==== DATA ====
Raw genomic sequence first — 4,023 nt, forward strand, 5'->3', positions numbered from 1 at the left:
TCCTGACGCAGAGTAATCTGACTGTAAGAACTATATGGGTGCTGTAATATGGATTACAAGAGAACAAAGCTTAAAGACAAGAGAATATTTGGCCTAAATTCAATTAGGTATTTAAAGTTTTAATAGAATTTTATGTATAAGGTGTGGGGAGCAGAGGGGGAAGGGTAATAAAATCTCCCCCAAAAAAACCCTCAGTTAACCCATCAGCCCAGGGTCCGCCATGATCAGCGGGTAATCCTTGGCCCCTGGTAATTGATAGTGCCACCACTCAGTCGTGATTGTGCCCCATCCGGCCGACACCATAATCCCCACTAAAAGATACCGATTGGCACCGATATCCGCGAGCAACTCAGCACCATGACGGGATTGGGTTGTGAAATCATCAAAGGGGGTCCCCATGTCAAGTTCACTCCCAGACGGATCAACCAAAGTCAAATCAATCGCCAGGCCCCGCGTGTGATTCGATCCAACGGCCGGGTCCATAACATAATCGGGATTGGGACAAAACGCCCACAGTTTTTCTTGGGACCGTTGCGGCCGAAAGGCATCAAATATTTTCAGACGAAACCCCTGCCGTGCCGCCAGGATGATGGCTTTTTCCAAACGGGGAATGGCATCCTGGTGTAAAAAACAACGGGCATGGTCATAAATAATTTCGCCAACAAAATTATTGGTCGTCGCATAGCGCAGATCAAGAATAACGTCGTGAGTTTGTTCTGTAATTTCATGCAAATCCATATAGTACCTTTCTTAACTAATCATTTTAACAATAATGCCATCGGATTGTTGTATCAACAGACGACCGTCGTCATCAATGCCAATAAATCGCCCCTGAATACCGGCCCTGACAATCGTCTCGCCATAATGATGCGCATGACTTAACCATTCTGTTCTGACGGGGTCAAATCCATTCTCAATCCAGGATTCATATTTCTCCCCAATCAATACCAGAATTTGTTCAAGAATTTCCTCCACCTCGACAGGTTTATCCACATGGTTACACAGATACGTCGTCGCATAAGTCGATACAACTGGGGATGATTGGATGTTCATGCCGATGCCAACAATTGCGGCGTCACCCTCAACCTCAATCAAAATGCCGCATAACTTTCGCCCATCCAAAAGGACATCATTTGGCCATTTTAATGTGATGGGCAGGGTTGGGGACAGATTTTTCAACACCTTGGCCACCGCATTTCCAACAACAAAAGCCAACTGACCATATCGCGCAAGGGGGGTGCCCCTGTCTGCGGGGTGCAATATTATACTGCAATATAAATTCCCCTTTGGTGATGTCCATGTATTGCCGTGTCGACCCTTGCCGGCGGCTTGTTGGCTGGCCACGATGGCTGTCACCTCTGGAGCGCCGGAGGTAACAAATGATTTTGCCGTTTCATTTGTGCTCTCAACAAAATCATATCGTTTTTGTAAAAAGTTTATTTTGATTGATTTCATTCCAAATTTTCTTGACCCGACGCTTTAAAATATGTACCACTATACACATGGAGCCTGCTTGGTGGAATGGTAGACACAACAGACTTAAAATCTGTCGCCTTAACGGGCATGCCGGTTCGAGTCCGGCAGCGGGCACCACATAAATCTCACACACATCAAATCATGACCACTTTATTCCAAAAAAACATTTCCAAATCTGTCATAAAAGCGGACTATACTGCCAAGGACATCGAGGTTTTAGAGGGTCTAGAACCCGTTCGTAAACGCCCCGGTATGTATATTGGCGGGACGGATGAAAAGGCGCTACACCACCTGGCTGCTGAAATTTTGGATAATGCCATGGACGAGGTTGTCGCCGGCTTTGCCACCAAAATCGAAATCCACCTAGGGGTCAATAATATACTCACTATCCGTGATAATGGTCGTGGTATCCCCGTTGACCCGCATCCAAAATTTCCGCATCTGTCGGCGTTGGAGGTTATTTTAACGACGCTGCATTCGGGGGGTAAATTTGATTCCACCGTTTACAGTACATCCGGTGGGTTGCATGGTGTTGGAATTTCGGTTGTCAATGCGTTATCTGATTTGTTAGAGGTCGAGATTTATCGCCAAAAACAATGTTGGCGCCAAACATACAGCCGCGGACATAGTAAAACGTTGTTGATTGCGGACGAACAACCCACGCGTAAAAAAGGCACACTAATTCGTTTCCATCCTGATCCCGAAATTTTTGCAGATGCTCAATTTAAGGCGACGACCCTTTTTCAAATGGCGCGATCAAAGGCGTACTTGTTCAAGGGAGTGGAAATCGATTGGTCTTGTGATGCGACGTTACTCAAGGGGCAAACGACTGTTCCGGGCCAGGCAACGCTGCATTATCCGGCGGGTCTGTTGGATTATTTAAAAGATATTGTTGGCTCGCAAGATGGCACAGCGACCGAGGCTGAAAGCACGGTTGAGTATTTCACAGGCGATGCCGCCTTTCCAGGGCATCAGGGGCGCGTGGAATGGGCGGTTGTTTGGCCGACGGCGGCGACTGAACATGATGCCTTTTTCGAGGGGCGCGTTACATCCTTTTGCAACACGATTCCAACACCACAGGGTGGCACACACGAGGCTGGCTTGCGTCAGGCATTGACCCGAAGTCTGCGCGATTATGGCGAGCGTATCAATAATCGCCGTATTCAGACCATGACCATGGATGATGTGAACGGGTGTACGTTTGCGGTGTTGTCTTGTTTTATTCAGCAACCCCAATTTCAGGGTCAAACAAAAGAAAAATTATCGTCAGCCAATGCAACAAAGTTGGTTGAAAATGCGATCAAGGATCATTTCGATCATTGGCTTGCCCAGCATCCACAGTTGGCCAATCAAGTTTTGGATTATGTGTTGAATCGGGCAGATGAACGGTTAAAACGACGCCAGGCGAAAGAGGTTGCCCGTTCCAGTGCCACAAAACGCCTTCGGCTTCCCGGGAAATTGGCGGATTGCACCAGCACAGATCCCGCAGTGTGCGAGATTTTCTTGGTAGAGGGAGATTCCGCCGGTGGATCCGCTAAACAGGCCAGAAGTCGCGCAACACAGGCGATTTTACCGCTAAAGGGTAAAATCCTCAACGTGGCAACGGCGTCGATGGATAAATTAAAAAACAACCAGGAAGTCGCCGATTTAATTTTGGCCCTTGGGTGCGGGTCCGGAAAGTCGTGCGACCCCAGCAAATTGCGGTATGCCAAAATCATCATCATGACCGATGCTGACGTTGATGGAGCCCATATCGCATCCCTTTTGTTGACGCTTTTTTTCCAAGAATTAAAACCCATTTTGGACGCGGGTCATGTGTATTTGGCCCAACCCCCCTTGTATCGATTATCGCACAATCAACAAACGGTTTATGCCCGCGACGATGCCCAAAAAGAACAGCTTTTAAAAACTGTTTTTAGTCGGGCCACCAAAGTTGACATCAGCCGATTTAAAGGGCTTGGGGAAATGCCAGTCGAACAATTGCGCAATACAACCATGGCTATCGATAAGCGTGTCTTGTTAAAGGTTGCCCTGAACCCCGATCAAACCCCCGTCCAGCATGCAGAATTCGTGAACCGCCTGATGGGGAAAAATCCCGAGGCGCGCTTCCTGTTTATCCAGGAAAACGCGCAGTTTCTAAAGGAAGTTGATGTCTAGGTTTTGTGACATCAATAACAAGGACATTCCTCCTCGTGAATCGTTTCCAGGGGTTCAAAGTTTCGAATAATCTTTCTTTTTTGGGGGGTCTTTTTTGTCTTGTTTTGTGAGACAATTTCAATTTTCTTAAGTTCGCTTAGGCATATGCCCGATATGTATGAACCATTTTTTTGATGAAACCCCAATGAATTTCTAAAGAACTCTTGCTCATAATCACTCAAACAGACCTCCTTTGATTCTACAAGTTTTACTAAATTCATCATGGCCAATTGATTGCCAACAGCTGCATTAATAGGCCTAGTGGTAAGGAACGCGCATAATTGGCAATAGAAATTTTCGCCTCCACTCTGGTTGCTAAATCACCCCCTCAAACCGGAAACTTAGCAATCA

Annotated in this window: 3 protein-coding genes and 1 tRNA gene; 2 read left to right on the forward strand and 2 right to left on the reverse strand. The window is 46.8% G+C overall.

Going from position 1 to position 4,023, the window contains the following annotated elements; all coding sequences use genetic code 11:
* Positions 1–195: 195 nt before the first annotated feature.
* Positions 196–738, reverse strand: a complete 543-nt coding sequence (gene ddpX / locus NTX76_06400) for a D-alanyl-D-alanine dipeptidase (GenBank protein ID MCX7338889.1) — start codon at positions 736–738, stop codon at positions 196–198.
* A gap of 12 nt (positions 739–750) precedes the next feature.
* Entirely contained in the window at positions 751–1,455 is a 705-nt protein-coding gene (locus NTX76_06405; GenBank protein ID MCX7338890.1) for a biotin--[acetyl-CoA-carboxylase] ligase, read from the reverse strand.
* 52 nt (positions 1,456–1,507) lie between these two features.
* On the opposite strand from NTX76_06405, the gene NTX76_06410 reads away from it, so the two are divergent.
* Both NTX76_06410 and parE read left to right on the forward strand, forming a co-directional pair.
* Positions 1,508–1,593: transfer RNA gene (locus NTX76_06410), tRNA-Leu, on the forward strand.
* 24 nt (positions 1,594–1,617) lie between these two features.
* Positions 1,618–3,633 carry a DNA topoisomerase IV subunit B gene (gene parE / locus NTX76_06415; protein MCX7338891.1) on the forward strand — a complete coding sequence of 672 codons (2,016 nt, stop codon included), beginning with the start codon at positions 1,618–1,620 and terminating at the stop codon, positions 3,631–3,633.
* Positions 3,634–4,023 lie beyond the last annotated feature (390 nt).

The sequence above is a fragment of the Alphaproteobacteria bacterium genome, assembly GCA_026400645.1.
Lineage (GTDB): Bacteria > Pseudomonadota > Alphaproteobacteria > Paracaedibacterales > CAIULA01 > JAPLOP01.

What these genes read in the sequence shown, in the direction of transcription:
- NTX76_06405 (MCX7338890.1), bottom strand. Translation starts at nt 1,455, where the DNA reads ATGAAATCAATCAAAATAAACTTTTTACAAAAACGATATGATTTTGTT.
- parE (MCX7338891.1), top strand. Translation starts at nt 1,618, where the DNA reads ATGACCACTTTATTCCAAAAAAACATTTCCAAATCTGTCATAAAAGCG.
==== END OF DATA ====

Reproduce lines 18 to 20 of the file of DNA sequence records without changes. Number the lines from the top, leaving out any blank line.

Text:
What these genes read in the sequence shown, in the direction of transcription:
- NTX76_06405 (MCX7338890.1), bottom strand. Translation starts at nt 1,455, where the DNA reads ATGAAATCAATCAAAATAAACTTTTTACAAAAACGATATGATTTTGTT.
- parE (MCX7338891.1), top strand. Translation starts at nt 1,618, where the DNA reads ATGACCACTTTATTCCAAAAAAACATTTCCAAATCTGTCATAAAAGCG.